A geyser is one of those fixtures most of us can no longer really do without, being reliant on the convenience of a ready supply of hot water. Most geysers are out of sight and out of mind, and all too often we simply forget about our geysers until something goes wrong.
It is important to know certain facts about your geyser to ensure that when it requires repair or replacement, you are armed with sufficient knowledge to ensure you are not subject to poor workmanship or worse.
Kwikot is a trusted household name in South African water heating systems. While there are other – very competent – products available, much of the information below has been sourced from Kwikot’s website.
On the 08th June 2001, Government Gazette issue 22355 presented notice number 509 and regulation 7079. These publications made it law that all electrical water heating systems must comply with SANS 10254. This standard demanded – amongst others – the installation of a drip tray with a fitted overflow pipe that leads to the outside of the building and vacuum breakers to be installed on both hot and cold-water pipes.
Every geyser has an identity tag which includes vital information about the geyser and the manufacturer. Information on the geyser tag includes specifications of the geyser such as various electrical facts and figures; product installation info such as whether the geyser is designed for wall or floor, horizontal or vertical installation, and a serial number and a code.
The geyser code presents vital information about the history and warranty of the geyser. A Kwikot geyser code comprises three sets of information, each of which carries a specific meaning. An example of a code is: 11-K-3.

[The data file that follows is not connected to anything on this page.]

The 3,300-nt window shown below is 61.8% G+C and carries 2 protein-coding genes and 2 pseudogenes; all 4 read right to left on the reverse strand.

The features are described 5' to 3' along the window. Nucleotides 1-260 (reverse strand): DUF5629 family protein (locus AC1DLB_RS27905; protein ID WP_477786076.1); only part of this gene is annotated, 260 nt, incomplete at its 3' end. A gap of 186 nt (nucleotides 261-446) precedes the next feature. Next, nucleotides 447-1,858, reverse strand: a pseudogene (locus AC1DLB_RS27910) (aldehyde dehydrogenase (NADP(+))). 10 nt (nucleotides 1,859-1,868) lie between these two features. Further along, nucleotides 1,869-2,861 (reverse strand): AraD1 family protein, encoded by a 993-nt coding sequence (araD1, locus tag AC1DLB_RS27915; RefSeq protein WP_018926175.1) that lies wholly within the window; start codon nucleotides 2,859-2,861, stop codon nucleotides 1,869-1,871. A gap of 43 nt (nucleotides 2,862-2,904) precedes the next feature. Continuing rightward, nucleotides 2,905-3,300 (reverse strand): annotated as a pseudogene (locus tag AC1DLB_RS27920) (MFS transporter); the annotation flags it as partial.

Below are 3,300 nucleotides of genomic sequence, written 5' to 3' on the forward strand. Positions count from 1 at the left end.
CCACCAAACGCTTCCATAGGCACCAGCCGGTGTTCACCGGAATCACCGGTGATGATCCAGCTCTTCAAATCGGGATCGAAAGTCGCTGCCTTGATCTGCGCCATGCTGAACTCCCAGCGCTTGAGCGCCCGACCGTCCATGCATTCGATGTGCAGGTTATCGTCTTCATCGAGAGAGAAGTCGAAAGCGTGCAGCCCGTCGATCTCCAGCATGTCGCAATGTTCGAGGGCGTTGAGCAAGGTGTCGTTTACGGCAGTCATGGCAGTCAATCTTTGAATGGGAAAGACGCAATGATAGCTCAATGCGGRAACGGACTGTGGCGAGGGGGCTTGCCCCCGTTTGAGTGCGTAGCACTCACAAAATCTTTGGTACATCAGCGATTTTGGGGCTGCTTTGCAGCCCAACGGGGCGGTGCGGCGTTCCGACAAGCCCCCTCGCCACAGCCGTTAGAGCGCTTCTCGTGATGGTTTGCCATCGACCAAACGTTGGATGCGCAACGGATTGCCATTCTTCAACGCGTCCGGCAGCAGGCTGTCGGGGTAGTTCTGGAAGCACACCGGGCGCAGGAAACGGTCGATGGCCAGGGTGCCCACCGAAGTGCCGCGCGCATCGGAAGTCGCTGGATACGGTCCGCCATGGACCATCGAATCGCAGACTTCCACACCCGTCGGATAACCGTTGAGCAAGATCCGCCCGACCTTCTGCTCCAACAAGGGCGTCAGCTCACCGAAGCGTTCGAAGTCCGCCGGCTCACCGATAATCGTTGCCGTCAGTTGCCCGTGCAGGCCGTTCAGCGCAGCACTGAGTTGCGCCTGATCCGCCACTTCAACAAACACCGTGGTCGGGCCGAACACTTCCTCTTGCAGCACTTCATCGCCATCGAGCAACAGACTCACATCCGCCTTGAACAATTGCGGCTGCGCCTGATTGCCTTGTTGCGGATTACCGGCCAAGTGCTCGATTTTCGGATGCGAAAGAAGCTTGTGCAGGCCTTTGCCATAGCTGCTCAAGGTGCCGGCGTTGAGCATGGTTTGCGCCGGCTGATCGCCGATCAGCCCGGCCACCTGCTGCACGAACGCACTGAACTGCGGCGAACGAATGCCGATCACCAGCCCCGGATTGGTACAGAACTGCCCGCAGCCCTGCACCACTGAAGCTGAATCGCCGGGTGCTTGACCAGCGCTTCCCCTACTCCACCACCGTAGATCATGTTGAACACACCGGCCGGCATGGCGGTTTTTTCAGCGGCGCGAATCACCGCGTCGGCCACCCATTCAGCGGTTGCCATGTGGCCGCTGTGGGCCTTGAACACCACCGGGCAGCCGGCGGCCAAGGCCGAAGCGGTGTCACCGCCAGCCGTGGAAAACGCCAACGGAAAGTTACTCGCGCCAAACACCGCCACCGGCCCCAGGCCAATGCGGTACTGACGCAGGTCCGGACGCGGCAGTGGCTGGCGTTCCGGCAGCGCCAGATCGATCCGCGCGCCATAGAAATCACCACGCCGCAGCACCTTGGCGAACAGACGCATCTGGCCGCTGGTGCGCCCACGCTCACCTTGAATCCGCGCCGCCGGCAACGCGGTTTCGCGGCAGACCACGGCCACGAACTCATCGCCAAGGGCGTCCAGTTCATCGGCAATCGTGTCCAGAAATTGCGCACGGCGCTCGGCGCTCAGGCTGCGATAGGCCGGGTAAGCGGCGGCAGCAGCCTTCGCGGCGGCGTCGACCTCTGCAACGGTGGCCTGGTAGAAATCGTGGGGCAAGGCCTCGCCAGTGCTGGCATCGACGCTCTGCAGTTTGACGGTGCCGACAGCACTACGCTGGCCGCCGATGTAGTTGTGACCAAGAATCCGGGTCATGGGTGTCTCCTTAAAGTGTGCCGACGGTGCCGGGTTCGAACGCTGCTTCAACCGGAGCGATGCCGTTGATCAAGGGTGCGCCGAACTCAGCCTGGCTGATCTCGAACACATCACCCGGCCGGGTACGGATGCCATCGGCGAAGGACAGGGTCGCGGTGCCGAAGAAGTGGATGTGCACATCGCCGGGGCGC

- 11 – Refers to the month of manufacture of the geyser. In this case, November.
- K – Indicates the year of manufacture. ‘I’ is 2006; ‘J’ is 2007; so ‘K’ is 2008.
- 3 – Reflects the warranty period of the geyser. In this case the shorter warranty period of 3 years,
It is important that property owners take cognisance of this information to ensure they are aware of the details of their geyser, especially as it pertains to manufacture date and warranty period. In the event of a failure, the owner may need to ensure that the contractor called is a manufacturer qualified or authorised contractor in order to safe guard the warranty.
Insurance cover also works according to the capacity of the geyser. Insurance cover limits are set according to the volume or capacity of the geyser and insurers will only pay on a like-for-like basis. Most insurers will require the tag information be completed on the claim form.
Understanding warranty conditions will help to avoid compromising them is a wise decision by a property owner. A basic warranty agreement will include conditions similar to these below:
- Installation of the geyser must comply with SANS 10254
- All repairs/replacement must be completed by a qualified or authorised contractor
- Only genuine manufacturer recognised parts should be used for an installation.
- The geyser should be under shelter and not exposed to unnecessarily sever climatic elements
- Water supply to the geyser must be equivalent to the quality of main Metropolitan supply authorities
For most of us, our geyser is an integral part of our home and we rely on it for our comfort and sanitation. Geyser replacements represent the most claimed for fixture against residential property insurance. As such should we not be paying more attention to them?
Author: Bruce Gibson
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